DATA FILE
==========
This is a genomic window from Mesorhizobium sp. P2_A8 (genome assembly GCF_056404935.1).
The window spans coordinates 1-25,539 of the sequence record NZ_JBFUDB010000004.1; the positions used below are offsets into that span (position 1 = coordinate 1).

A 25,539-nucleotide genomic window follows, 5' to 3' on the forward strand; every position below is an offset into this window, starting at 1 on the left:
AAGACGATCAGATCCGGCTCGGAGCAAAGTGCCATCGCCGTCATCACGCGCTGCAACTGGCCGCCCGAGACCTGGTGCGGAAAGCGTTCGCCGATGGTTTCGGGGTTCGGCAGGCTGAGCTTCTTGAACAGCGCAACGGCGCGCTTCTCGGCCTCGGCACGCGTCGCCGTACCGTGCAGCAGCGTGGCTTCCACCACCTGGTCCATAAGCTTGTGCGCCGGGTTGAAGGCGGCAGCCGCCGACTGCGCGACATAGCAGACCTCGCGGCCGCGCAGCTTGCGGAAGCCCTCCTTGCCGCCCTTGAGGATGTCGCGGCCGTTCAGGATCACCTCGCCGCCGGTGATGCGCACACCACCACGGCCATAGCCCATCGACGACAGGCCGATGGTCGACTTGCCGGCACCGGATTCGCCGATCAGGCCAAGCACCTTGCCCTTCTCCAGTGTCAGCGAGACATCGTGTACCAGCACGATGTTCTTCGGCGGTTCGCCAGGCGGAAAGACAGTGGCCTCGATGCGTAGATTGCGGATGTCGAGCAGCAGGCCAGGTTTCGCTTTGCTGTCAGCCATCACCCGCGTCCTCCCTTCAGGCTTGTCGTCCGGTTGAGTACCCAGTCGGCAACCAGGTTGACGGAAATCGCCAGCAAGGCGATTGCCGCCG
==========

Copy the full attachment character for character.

This is a genomic window from Mesorhizobium sp. P2_A8 (genome assembly GCF_056404935.1).
The window spans coordinates 1-25,539 of the sequence record NZ_JBFUDB010000004.1; the positions used below are offsets into that span (position 1 = coordinate 1).

A 25,539-nucleotide genomic window follows, 5' to 3' on the forward strand; every position below is an offset into this window, starting at 1 on the left:
AAGACGATCAGATCCGGCTCGGAGCAAAGTGCCATCGCCGTCATCACGCGCTGCAACTGGCCGCCCGAGACCTGGTGCGGAAAGCGTTCGCCGATGGTTTCGGGGTTCGGCAGGCTGAGCTTCTTGAACAGCGCAACGGCGCGCTTCTCGGCCTCGGCACGCGTCGCCGTACCGTGCAGCAGCGTGGCTTCCACCACCTGGTCCATAAGCTTGTGCGCCGGGTTGAAGGCGGCAGCCGCCGACTGCGCGACATAGCAGACCTCGCGGCCGCGCAGCTTGCGGAAGCCCTCCTTGCCGCCCTTGAGGATGTCGCGGCCGTTCAGGATCACCTCGCCGCCGGTGATGCGCACACCACCACGGCCATAGCCCATCGACGACAGGCCGATGGTCGACTTGCCGGCACCGGATTCGCCGATCAGGCCAAGCACCTTGCCCTTCTCCAGTGTCAGCGAGACATCGTGTACCAGCACGATGTTCTTCGGCGGTTCGCCAGGCGGAAAGACAGTGGCCTCGATGCGTAGATTGCGGATGTCGAGCAGCAGGCCAGGTTTCGCTTTGCTGTCAGCCATCACCCGCGTCCTCCCTTCAGGCTTGTCGTCCGGTTGAGTACCCAGTCGGCAACCAGGTTGACGGAAATCGCCAGCAAGGCGATTGCCGCCG